Portrait of a Lady can be purchased from the Editions de Parfums Frederic Malle website or from Barneys.com; $300 for 100 ml.
†Lyrics from "Expresso Love" by Mark Knopfler from the 1980 Dire Straits album Making Movies, copyright Universal Music Publishing Group.
Image: Actress Naomi Watts photographed by Peter Lindbergh for David Yurman jewelry ad circa 2007-08.
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Portrait of a Lady is described on the Malle website as a baroque perfume, which it is; but there’s something about the way this rose exhales its fruity breath before stealing into the shadows—the way it later takes cover under a vapor of musk that renders it as translucent and, yet, omnipresent as a dream—that leads me to classify it as Modern Baroque. Remember that old-school rock-n-roll notion of what a lady once was? The kind of looker who made her guy look good just by appearing cool and stylish on his arm in public, but whose eyes spoke of the secret attractions of the night they would be running headlong into, where most of the rest of the world couldn’t follow. I’m not saying this kind of lady didn’t court celebrity—only that she managed to give the favorable impression that the actual celebrity she was courting was indeed the rocker boyfriend around whose arm (and lifestyle) she was entwined, and not the ogling paparazzi waiting in the wings. At any rate, that’s precisely the kind of lady Portrait of a Lady embodies for me: a lady who manages to be classy and elegant but has a wild-child streak to her, like one of those famous-rocker girlfriends from the 1960s and ’70s. Think bohemian English-rose Pattie Boyd meets sultry, club-hopping Bianca Jagger, and you get an idea of what this fragrance is like in terms of its sensibility.
Notes for Portrait of a Lady include: Turkish rose essence, black currant (cassis), raspberry, cinnamon, clove, rose absolute, patchouli, sandalwood, ambroxan, and white-musk cocktail.
Rose made intoxicatingly fruity by the addition of raspberry and black currant is how this fragrance gets off to its juicy start. (There’s a ruby-red-grapefruit juiciness to it that gets my heart racing in the same manner as Mark Knopfler’s driving guitar riffs in Expresso Love.) As deeper notes move in—a caress of warm spice and patchouli bearing its tinge of camphor—the berried-rose intensifies and becomes jam-like in a way that conveys the utter depth of the rose, drawing your attention to the full dimensions of this flower’s beauty. Though one must acknowledge that there is gourmand-like quality to the fragrance in its earlier stages, it doesn’t make me think of food so much as it does the kind of woman who is so beautiful that it’s hard to form a thought that doesn’t detour immediately to her lips, to the sensual, edible quality of her mouth.
Portrait of a Lady draws the olfactory viewer to these berry-stained lips and then offers the scent of her cheek, too, lightly dusted with expensive face powder. There is nothing in the list of fragrance notes that is suggestive of this smell of delicate powder, and yet I smell it plainly and am not alone in thinking it’s there: some other reviewers have noted it too. I might as well mention here that Portrait of a Lady’s formula was arrived at by expanding upon another fragrance in the Malle lineup—Geranium Pour Monsieur—but to my mind, Portrait of a Lady smells like it encompasses important facets of all three of its rosy predecessors in the Malle lineup: Lipstick Rose, with its vintage cosmetics smell; Une Rose, with its deep honeyed-rose-meets-the-dark-underworld aroma; and Geranium Pour Monsieur, with its zingy rose-geranium suspended in a cloud of white musks.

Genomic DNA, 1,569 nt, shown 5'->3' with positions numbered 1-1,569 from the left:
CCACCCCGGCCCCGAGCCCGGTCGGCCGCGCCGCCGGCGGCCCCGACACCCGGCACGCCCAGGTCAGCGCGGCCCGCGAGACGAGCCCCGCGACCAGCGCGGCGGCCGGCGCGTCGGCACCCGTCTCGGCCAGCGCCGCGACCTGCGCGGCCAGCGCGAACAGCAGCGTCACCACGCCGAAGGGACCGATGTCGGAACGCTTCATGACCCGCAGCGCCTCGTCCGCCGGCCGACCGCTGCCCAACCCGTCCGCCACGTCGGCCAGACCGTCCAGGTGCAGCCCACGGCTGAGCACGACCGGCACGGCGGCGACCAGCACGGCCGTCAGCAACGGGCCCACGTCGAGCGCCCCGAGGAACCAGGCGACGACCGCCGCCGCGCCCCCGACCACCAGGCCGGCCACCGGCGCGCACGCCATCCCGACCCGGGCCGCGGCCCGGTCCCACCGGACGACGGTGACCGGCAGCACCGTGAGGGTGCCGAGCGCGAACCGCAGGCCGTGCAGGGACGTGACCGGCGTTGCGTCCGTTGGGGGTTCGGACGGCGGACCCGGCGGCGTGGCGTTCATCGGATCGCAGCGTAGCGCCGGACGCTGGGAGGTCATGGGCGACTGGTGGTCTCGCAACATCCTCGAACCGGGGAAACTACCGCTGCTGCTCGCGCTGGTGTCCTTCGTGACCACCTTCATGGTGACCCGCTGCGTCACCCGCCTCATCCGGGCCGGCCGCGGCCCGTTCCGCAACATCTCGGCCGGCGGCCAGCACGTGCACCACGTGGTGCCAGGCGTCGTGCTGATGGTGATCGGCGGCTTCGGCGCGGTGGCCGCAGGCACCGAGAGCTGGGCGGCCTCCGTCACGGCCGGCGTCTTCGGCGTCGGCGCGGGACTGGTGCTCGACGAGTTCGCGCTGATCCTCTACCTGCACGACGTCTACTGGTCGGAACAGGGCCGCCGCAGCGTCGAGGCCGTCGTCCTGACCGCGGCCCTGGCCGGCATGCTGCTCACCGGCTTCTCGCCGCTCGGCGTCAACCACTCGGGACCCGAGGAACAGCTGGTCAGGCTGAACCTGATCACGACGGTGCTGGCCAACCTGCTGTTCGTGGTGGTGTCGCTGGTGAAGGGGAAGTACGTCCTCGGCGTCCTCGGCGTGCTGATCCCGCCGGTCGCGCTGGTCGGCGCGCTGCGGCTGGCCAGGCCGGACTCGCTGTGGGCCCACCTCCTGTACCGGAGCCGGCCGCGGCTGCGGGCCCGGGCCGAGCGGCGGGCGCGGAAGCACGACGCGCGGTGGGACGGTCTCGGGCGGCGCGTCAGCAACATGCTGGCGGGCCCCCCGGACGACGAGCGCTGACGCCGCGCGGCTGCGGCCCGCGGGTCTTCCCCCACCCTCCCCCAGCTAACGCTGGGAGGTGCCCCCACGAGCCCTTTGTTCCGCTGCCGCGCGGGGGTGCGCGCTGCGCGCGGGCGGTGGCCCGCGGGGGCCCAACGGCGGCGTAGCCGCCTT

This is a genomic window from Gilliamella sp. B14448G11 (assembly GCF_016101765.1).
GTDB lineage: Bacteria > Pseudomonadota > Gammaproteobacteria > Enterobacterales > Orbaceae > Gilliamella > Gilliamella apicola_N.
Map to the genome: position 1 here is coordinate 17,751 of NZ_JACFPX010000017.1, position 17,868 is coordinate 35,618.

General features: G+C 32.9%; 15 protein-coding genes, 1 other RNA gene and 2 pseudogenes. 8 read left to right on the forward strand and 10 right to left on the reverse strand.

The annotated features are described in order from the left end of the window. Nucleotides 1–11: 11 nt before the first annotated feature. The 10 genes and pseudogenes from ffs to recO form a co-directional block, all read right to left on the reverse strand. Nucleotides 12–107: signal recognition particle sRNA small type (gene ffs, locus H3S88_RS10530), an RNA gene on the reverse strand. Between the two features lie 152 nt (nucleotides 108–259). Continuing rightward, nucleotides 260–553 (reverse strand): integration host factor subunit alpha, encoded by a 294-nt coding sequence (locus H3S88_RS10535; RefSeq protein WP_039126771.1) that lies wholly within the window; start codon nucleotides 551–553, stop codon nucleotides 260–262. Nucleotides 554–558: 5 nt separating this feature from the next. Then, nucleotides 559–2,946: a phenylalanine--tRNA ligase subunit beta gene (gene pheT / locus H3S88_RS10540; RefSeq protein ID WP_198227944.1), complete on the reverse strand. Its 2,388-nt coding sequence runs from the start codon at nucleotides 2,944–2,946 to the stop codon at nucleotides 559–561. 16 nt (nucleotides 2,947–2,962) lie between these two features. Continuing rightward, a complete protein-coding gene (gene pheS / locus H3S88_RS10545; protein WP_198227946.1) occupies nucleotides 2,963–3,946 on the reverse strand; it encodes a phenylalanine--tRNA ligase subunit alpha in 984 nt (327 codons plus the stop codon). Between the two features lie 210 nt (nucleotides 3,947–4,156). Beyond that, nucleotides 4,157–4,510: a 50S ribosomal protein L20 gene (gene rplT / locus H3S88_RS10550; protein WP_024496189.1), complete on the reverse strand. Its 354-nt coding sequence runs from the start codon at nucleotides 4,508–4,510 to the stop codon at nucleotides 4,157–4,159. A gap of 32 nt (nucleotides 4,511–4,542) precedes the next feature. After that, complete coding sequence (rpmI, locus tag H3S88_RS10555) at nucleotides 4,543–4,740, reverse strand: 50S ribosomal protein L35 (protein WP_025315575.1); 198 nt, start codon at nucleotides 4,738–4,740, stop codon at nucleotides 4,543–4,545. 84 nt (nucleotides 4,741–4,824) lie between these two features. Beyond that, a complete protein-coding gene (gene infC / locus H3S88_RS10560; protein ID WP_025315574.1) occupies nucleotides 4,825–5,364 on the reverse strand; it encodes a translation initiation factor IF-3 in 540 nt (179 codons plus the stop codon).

Keeping Portrait of a Lady from smelling too sweet and too lady-like is its ambery and woody base accord that’s much like a dusky shadow—the olfactory setting in which this portrait takes place. Patchouli and ambroxan combine to add elegant gravity and a nighttime feel to the scent. They allude to twilight and the night still being young; their opaque character not so dense as to suggest anything pitch black.
The white-musk cocktail that gathers this olfactory picture into its fold lends, to what would otherwise be a thick and weighty fragrance, a sense of the diaphanous. This is not to say that the musk diffuses it into a sheer misty veil; au contraire, this fragrance is as baroque as it is modern. (It would have benefitted by being bottled like a parfum, in a dab-bottle rather than a spray-bottle.) But the musk certainly adds fluidity to this formula, making Portrait of a Lady bend and breathe and float into the night air, her wildly beating heart and potent beauty swirling in a fog that surrounds you, not as in a still and quiet picture but a vivid, rock-n-roll dream.
She gets the sun in the daytime
Perfume in the dusk
And she comes out in the night time
With the honeysuckle musk
Because she smells just like a rose
And she tastes just like a peach
She got me walking where the wildlife goes
I’d do anything to reach her†
Frederic Malle’s Portrait of a Lady: Essence of a Dream
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March 9, 2011:
Every season or two, there seems to be one big fragrance launch that divides online perfumistas between the love-it and hate-it camps. In late fall of 2010, that fragrance was Portrait of a Lady, the rose-and-patchouli oriental created by perfumer Dominique Ropion for Editions de Parfums Frederic Malle. From first whiff, I’ve been in the love-it camp: this is my kind of rose perfume—intense and so unabashedly beautiful that it has a wild and free character to it, yet with enough dark notes enveloping it that it still retains an air of the mysterious too. Wearing it, I find this old Dire Straits song from 1980—“Expresso Love”—pulsing through my head: